One key for us is that we map out at the start of the year what promotions we’re gonna run over the next year. We are, at present, mapping out 2018, what ebooks and courses are we going to launch, which ones that we’ve already launched will we do relaunches of or promotions on, what seasonal promotions are we gonna do in 2018, are we gonna do Black Friday, are we gonna do a Christmas sale and what affiliate promotions are we gonna do. The beauty of mapping it out ahead of time is that you can space things out.

We typically run a promotion for a week or even two weeks. We know that during those times, we’re gonna be sending out multiple emails in addition to our newsletter. We wanna space those out, we don’t wanna run a promotion this week and then another promotion next week and then another promotion the week after. We wanna space them out, give our readers a bit of a break in between. That’s another type of email that you could build in.

An autoresponder sequence would be another option. This can be a really great way to bring your new subscribers up to speed with some of the other stuff that you’ve got in your archives. If someone subscribes to Digital Photography School today, they’ve missed out on over 7000 articles in our archives. What we’ve created is a sequence of emails that goes out automatically to anyone who subscribes to our newsletter. Every 30 or so days, they get an extra email. It’s time to go out on a Sunday, our newsletters always go out on Thursday, our promotional emails usually go out on a Tuesday.

We got this rhythm that you always will get a Thursday email newsletter. You’ll sometimes get a Tuesday promotional email, this is maybe one in three weeks and then one in four weeks you’ll get a Sunday email that is highlighting something in our archives. An autoresponder is where you setup that sequence of emails ahead of time. You just let it run to anyone new who subscribes up.

There is a whole episode of this podcast dedicated to autoresponders that I’ve done in Episode 70, I’ll link to that in the show notes but you might wanna also go back and listen to that. It’s a very powerful strategy to use because it’s a set and forget type of thing. You do it once, you setup that email once and then for all eternity or until you stop, I choose to stop sending that particular email, that email automatically go out to all new subscribers at the set intervals, a very powerful strategy.

The third type of email that you might wanna send as well is more of an interaction type of email. This is where you send out a question to your readers and encourage them to reply. This might seem a little bit crazy, you don’t want all your subscribers sending you emails but it’s a very powerful thing to do. For example you might send out a welcome email and then at the end of that welcome email say, “Please tell us about your experience with…” That is a very powerful thing because it signals to your subscribers that you’re interested in hearing from them.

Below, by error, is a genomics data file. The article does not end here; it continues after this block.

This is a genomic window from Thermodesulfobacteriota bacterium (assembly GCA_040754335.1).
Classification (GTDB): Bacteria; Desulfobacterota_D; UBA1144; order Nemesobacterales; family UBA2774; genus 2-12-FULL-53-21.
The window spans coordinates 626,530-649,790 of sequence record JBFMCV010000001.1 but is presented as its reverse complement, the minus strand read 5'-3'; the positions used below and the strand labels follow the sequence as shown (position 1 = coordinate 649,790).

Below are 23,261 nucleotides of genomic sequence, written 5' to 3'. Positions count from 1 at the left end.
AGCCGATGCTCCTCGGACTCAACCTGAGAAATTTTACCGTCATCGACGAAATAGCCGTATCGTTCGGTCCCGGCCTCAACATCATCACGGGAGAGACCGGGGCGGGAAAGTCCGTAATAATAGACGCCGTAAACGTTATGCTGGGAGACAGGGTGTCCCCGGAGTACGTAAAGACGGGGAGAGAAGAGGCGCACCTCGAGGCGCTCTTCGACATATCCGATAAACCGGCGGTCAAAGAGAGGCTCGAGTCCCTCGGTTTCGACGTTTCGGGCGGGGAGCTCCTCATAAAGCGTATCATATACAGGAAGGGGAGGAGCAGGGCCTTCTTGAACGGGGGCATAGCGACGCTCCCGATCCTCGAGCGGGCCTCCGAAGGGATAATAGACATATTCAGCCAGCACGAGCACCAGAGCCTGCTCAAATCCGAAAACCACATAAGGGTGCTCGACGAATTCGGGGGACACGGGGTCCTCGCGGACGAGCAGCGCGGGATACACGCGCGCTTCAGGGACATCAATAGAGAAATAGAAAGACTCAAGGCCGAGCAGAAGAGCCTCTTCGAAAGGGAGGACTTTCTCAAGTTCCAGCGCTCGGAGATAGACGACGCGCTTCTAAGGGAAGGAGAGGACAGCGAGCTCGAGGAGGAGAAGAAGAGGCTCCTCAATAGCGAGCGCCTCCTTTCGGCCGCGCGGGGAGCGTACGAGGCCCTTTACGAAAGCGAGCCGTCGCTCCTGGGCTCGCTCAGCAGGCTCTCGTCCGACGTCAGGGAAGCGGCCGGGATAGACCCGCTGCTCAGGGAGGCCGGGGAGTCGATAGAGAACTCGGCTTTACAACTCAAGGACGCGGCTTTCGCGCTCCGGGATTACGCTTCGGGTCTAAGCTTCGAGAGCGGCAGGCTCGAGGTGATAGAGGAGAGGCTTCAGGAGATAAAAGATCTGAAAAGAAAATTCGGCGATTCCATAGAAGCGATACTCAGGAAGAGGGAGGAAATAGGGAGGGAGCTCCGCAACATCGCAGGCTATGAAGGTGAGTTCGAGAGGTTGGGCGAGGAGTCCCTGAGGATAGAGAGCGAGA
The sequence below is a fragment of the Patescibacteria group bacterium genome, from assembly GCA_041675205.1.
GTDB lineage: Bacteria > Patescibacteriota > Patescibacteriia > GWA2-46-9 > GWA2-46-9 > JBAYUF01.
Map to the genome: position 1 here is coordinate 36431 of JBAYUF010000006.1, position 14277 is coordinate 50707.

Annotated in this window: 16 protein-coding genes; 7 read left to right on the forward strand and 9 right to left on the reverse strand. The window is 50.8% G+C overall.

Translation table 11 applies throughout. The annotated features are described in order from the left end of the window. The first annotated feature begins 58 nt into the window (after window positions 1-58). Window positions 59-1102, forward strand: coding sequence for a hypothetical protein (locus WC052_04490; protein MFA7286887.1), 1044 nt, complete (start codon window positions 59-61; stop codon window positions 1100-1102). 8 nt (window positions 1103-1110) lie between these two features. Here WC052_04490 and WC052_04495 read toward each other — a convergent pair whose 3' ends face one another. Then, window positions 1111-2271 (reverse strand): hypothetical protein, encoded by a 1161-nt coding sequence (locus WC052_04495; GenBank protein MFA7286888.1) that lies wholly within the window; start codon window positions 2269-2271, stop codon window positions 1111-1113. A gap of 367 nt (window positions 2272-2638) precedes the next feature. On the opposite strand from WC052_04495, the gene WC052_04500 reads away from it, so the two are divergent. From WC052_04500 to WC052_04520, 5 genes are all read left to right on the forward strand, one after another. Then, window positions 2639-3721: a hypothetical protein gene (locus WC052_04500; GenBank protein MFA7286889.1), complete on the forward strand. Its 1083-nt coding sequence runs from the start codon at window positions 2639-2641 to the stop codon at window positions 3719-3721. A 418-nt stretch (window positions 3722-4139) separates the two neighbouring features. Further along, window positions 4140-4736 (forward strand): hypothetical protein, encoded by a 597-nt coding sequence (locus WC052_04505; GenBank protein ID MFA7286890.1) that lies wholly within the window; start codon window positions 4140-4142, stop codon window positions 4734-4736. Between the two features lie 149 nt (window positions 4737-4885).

That adds work to you because you’re gonna start getting more emails but it’s gonna give you incredible insight into your subscribers and it’s gonna make it realize that you are not just wanting to send them emails, you’re wanting to have a conversation with them.

Another option that may be a little less work is where you setup an email and it might be part of that autoresponder sequence that we just talked about where you send out an invitation to complete a survey. This is something that we do on Digital Photography School after you’ve been subscribed to our newsletter.

I think that’s three months, we have an email that goes out automatically on the autoresponder sequence. It says, “Could you take five minutes to do this survey?” The survey has questions about their demographics but also asks them questions about their photography and it gives them an opportunity to ask questions as well about photography that they’ve got which gives us ideas for content. These types of emails are not so much about driving traffic to your archives and are not designed to get sales. They’re designed to help you understand who your readers are and also to make them feel a little bit more connected to you.

Another option that you might wanna do is adding the occasional email that promotes your Facebook group, your Facebook page, your Instagram account, these type of places as well. Again, this is about engagement, trying to get a second point of connection with your subscribers. These are the three types of extra emails that you might wanna send, there would be others as well. If you’ve got any others that you send out, that you’ve built into your rhythm of sending emails, I’d love to hear about them over in the Facebook group.